Warm weather means more juicy, charcoal grilled hamburgers, and most local folks want theirs with cheese, onions, tomatoes and ketchup, not "pink slime."
News reports surfaced some weeks ago revealing that some fast food restaurants have stopped using the material, which is finely ground connective tissue and beef trimmings that are treated with ammonium hydroxide to prevent E. coli and salmonella contamination, a material few customers even knew existed.
The material, called Lean Finely Textured Beef by the meat industry, was dubbed "pink slime" by former U.S. Department of Agriculture scientist Gerald Zirnstein. The material was previously used in the production of cooking oil and animal feed.
Despite its yucky nickname, pink slime is deemed safe by the federal government, and is touted as a way to stretch meat budgets and reduce fat content. The material has been routinely added to ground beef sold by supermarkets and wholesale suppliers.
However, negative public reaction to the use of pink slime has prompted some local supermarkets have announced they will stop selling ground beef that includes the material. They include Giant, based in Cumberland County, and Redners, based in Berks County.
Wegman's has also announced that it will "transition" away from it.
"We've made a decision to stop selling ground beef that contains Lean Finely Textured Beef. Having grown up in the meat business, we have always been proud of our ground beef and eat it ourselves. Because of the sensationalism of this issue it has become a concern for our customers. Every decision we make is with our customers in mind. Our commitment remains the same. We will continue to source the best quality ground beef, now without lean finely textured beef," Wegman's CEO Danny Wegman said in a press release Friday.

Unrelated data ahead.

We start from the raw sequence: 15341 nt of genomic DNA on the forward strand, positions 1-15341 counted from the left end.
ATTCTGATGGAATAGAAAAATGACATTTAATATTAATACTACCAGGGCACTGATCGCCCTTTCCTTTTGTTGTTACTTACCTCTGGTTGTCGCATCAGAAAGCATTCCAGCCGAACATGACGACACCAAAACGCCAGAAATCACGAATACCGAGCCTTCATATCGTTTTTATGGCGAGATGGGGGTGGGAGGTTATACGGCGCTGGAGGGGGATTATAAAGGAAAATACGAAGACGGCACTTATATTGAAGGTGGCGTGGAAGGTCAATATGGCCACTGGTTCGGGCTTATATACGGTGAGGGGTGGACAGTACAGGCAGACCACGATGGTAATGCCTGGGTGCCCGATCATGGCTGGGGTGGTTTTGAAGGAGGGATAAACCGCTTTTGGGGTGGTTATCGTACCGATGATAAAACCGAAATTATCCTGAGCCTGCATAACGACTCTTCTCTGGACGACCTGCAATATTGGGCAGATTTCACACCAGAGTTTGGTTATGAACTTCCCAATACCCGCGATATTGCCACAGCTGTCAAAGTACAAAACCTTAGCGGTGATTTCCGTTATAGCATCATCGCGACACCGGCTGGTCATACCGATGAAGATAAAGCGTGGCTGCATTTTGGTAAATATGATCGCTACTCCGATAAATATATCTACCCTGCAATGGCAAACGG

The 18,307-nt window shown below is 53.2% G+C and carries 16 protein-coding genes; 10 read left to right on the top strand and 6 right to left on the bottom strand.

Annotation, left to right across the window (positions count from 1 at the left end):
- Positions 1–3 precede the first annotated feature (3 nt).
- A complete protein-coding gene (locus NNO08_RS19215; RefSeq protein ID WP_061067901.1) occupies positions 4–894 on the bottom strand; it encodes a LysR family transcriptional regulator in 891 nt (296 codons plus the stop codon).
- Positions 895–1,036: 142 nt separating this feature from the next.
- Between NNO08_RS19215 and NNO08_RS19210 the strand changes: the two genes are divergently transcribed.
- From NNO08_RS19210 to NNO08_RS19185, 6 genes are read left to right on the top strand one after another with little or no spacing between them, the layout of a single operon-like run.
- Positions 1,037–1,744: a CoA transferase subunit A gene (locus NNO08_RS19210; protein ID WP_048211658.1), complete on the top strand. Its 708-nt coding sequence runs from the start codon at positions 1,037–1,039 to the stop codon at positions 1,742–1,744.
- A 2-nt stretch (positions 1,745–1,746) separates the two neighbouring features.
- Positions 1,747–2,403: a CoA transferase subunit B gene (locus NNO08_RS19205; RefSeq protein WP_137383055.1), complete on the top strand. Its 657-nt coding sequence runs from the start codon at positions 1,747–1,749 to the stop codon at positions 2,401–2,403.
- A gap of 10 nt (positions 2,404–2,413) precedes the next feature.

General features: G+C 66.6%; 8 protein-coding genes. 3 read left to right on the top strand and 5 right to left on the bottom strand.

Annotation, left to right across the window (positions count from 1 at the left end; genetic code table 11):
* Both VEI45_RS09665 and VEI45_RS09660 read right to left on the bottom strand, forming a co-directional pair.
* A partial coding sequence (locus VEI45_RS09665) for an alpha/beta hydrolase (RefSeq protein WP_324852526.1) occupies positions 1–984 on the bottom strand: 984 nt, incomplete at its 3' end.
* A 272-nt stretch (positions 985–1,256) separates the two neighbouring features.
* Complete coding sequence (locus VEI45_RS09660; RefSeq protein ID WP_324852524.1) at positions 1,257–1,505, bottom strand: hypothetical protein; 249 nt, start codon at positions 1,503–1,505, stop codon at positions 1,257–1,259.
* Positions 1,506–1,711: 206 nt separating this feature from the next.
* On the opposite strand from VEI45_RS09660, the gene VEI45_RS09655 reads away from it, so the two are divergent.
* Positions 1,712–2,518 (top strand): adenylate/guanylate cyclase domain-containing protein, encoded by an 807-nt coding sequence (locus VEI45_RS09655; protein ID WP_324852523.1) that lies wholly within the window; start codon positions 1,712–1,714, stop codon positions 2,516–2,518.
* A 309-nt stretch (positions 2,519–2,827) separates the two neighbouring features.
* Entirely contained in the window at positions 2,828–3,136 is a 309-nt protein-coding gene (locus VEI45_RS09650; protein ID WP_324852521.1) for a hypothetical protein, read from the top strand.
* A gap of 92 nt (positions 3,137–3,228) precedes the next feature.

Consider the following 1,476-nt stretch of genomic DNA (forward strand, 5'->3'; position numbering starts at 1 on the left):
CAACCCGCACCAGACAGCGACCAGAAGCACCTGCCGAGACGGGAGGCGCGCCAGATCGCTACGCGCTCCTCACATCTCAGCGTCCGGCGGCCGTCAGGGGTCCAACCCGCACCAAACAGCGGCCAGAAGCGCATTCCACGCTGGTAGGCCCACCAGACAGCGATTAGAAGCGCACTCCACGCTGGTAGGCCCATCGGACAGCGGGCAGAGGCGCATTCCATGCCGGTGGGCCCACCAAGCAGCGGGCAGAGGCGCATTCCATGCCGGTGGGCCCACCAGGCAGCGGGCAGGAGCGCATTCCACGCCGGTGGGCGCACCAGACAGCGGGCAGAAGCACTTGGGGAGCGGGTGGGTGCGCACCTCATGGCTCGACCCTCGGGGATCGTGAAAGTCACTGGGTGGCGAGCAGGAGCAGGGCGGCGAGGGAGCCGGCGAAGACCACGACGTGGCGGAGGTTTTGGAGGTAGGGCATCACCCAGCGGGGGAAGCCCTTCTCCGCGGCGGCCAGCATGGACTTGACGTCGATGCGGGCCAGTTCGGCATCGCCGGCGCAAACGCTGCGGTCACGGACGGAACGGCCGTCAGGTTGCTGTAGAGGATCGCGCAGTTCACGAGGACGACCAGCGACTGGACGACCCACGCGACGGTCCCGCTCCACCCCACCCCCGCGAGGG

Giant Food Stores made its announcement Thursday.
The grocery chain will "no longer purchase fresh ground beef containing Finely Textured Beef. While the USDA, the (U.S.) Department of Agriculture, has indicated this product is safe for consumption and complies with all applicable standards for lean beef, many of our customers have voiced concern regarding Finely Textured Beef. We value the trusted relationship we have with our customers and their feedback on this issue. GIANT will continue to communicate openly with customers and stands by the quality, safety and compliance of all products we sell," the company said in its news release.
The recent news that the U.S. Department of Agriculture bought some seven million pounds of the product to use in school lunches prompted Panther Valley School Director David Hiles on March 8 spoke out against it. The school district gets its meals from The Nutrition Group, whose representative said the company doesn't make its own hamburgers but that she would find out if the hamburger used includes the material.
On March 15, the USDA issued a press release saying that next year, schools will be given the choice of accepting food products that include the material.
"USDA only purchases products for the school lunch program that are safe, nutritious and affordable including all products containing Lean Finely Textured Beef. However, due to customer demand, the department will be adjusting procurement specifications for the next school year so schools can have additional options in procuring ground beef products. USDA will provide schools with a choice to order product either with or without Lean Finely Textured Beef.
"USDA continues to affirm the safety of Lean Finely Textured Beef product for all consumers and urges customers to consult science based information on the safety and quality of this product. Lean Finely Textured Beef is a meat product derived from a process which separates fatty pieces from beef trimmings to reduce the overall fat content," the USDA said.